**The restriction of $f$ to the boundary has degree zero.** It is true also in higher dimensions. The proof presented below is based on the proof of density of $C^\infty(M,N)$ in $W^{1,p}(M,N)$, $p\geq \operatorname{dim}M$, due to Schoen and Uhlenbeck [3] (see also Theorem 2.1 in [1]).

**Theorem.** If $f\in W^{1,n}(B^n,S^{n-1})$ and $f|_{\partial B^n}\in C^0$, then $f|_{\partial B^n}:S^{n-1}\to S^{n-1}$ has degree zero.

Here the restriction to the boundary $f|_{\partial B^n}$ is defined as a trace of a $W^{1,n}$ function.

**Proof.**
Let $B^n=B^n(0,1)$ and let $B^n_{1+\delta}=B^n(0,1+\delta)$ for some small $\delta>0$. First of all, we can extend the mapping $f$ to $\tilde{f}\in W^{1,n}(B^n_{1+\delta},S^{n-1})$ if $\delta>0$ is small enough. Indeed, the Sobolev extension operator $E$ is defined through averages, see [2], so extending $f$ to $B^n_{1+\delta}\setminus B^n$ gives a function $Ef\in W^{1,n}(B^n_{1+\delta},\mathbb{R}^n)$ that is continuous in the annulus $B^n_{1+\delta}\setminus B^n$. If $\delta>0$ is small enough,
$|Ef|>1/2$ on $B^n_{1+\delta}\setminus B^n$ (by continuity and the fact that $|f|=1$ on $\partial B^n$) and hence
$\tilde{f}=Ef/|Ef|$ in $B^n_{1+\delta}\setminus B^n$ and
$\tilde{f}=f$ in $B^n$ belongs to $\tilde{f}\in W^{1,n}(B^n_{1+\delta},S^{n-1})$. If we prove that the degree of $\tilde{f}$ on the boundary of $B^n_{1+\delta}$ is zero, then also degree of $f$ on the boundary of $B^n$ is zero (by homotopy invariace of degree and continuity of $\tilde{f}$ in
$B^n_{1+\delta}\setminus B^n$).

The above construction shows that we can assume that $f$ is continuous in a neighborhood of $\partial B^n$ (because $\tilde{f}$ is continuous near the boundary of the ball $B^n_{1+\delta}$ and the argument given below can be applied to $\tilde{f}$ showing that the degree of $\tilde{f}$ is zero on the boundary of the ball $B^n_{1+\delta}$).

The mapping $f$ takes values into $\mathbb{R}^{n}$ since $f:B^n\to S^{n-1}\subset\mathbb{R}^n$. Given $\epsilon>0$ define
$r_{\epsilon,x}=\epsilon(1-|x|)$ and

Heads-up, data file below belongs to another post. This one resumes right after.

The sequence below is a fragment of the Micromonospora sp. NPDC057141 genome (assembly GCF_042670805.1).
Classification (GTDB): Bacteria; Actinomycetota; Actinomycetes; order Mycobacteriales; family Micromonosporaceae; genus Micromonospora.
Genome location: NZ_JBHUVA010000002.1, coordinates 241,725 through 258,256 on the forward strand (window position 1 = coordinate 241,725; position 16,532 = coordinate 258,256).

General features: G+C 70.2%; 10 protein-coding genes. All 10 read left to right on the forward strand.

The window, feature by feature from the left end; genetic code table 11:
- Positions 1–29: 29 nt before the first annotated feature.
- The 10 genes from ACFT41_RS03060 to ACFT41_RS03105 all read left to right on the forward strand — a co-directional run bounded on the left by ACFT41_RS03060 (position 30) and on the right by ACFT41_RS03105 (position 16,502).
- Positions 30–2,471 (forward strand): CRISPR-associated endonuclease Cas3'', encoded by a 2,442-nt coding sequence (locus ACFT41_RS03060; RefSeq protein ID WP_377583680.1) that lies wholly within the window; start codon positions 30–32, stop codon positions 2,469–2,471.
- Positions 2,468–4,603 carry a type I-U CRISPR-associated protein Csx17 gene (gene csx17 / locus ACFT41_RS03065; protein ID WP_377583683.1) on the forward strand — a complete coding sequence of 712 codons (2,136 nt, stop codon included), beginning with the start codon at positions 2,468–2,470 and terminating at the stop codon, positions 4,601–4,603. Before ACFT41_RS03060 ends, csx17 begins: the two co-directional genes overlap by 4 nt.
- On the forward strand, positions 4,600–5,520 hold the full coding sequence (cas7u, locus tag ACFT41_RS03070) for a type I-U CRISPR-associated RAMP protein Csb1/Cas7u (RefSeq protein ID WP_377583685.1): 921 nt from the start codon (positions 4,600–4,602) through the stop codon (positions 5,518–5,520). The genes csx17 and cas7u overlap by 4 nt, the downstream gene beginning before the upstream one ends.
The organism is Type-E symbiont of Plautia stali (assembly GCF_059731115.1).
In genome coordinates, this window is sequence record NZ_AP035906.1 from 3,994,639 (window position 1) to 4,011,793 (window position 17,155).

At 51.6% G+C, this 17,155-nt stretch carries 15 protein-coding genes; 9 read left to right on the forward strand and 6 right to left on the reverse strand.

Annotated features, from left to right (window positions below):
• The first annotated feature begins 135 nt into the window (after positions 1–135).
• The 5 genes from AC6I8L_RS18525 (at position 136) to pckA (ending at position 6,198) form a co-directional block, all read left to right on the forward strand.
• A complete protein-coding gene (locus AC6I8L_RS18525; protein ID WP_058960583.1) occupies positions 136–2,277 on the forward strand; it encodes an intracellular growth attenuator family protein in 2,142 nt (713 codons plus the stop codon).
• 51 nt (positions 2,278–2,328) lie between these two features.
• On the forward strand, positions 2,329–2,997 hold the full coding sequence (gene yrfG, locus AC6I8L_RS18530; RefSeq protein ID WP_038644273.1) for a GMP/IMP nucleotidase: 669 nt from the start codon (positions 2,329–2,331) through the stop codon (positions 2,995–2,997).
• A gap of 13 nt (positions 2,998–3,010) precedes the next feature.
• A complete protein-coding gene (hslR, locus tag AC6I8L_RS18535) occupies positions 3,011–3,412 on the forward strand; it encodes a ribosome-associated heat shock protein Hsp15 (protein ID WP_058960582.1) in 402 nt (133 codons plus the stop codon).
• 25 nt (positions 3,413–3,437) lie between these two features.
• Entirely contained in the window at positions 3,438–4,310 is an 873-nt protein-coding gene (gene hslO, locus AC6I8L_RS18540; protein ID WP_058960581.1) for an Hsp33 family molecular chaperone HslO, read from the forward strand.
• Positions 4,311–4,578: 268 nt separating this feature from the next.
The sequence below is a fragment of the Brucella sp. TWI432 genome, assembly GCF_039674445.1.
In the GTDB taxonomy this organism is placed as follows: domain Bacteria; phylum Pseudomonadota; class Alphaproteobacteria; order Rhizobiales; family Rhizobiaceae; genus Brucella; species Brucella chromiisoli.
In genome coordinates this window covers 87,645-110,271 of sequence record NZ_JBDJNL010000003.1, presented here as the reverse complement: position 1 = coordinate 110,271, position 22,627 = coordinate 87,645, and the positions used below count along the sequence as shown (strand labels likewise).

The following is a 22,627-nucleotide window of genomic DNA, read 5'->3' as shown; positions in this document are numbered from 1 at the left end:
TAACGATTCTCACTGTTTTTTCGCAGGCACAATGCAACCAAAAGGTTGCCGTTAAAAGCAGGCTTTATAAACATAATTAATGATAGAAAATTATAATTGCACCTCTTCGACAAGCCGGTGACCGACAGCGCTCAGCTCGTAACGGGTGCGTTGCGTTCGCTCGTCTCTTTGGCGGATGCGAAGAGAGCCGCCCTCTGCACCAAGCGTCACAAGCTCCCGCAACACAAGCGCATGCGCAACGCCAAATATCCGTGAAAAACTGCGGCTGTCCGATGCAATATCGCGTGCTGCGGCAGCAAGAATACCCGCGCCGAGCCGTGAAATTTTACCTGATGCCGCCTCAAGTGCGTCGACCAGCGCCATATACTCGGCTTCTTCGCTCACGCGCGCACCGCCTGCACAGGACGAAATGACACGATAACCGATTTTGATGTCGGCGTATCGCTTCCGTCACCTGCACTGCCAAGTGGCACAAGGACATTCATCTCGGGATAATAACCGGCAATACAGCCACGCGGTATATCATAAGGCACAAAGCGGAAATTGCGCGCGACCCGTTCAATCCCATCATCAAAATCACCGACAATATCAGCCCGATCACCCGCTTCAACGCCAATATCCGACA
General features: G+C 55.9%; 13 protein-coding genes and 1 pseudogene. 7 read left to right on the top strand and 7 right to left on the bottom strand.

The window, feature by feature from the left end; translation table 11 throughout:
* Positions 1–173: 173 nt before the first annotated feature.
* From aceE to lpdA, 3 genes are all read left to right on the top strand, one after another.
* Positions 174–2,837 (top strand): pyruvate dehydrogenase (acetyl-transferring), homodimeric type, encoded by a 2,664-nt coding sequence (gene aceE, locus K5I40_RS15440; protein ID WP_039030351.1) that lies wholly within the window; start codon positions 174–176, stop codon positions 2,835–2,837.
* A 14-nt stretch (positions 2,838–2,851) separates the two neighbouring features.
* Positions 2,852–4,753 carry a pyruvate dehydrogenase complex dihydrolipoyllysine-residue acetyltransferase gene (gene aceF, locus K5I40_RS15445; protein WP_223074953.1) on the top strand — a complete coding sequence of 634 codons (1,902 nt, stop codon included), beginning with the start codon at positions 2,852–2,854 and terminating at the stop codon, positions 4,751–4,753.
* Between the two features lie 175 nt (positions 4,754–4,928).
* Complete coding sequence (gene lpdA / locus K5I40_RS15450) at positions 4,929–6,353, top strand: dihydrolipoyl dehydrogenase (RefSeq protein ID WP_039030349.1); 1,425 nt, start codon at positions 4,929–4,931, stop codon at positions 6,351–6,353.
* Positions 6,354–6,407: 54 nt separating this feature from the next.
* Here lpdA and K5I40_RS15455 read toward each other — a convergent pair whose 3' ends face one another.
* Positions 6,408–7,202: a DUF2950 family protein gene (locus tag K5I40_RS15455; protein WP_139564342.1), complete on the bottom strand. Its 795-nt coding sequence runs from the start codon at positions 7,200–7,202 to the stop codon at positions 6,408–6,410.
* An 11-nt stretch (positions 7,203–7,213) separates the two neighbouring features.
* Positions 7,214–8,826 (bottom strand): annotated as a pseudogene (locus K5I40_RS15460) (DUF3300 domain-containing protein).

$$
f_\epsilon(x)=\frac{1}{|B(x,r_{\epsilon,x})|}\int_{B(x,r_{\epsilon,x})} f(y)\, dy.
$$
That is we average $f$ over a ball of radius $\epsilon$ times the distance of $x$ to the boundary of the unit ball $B^n$.
The function $f_\epsilon$ is continuous up to the boundary: as $x$ approaches $\partial B^n$, the radius of the ball over which we average tends to zero and hence $f$ is continuous up to the boundary, because $f$ is continuous in an annulus near the boundary,
$f_\epsilon|_{\partial B^n}=f|_{\partial B^n}$.

According to the Poincare inequality
$$
\left(\frac{1}{|B(x,r_{\epsilon,x})|}\int_{B(x,r_{\epsilon,x})}|f(y)-f_\epsilon(x)|^n\, dy\right)^{1/n}
\leq C\left(\int_{B(x,r_{\epsilon,x})}|\nabla f|^n\right)^{1/n}.
$$
Since
$$
\operatorname{dist}(f_\epsilon(x),S^{n-1})\leq |f(y)-f_\epsilon(x)|
\quad
\text{for all $y$}
$$
we have
$$
\operatorname{dist}(f_\epsilon(x),S^{n-1})\leq
C\left(\int_{B(x,r_{\epsilon,x})}|\nabla f|^n\right)^{1/n}.
$$
The right hand side converges uniformly to $0$ in $x$. That is if $\epsilon$ is small enough, $f_\epsilon(x)\neq 0$ and hence
$$
g(x)=\frac{f_\epsilon(x)}{|f_\epsilon(x)|}
$$
is a continuous map $g:B\to S^{n-1}$,
$g|_{\partial B^n}=f_\epsilon|_{\partial B^n}=f|_{\partial B^n}$. This shows that $\operatorname{deg}(f|_{\partial B^n})=0$.

[1] **P. Hajłasz,**
Sobolev mappings between manifolds and metric spaces. In: *Sobolev spaces in mathematics. I,* 185–222, Int. Math. Ser. (N. Y.), 8, Springer, New York, 2009.

[2] **G. Leoni**, *A first course in Sobolev spaces. Second edition*. Graduate Studies in Mathematics, 181. American Mathematical Society, Providence, RI, 2017.

[3] **R. Schoen, K. Uhlenbeck,**
Boundary regularity and the Dirichlet problem for harmonic maps.
*J. Differential Geom.* 18 (1983), 253–268.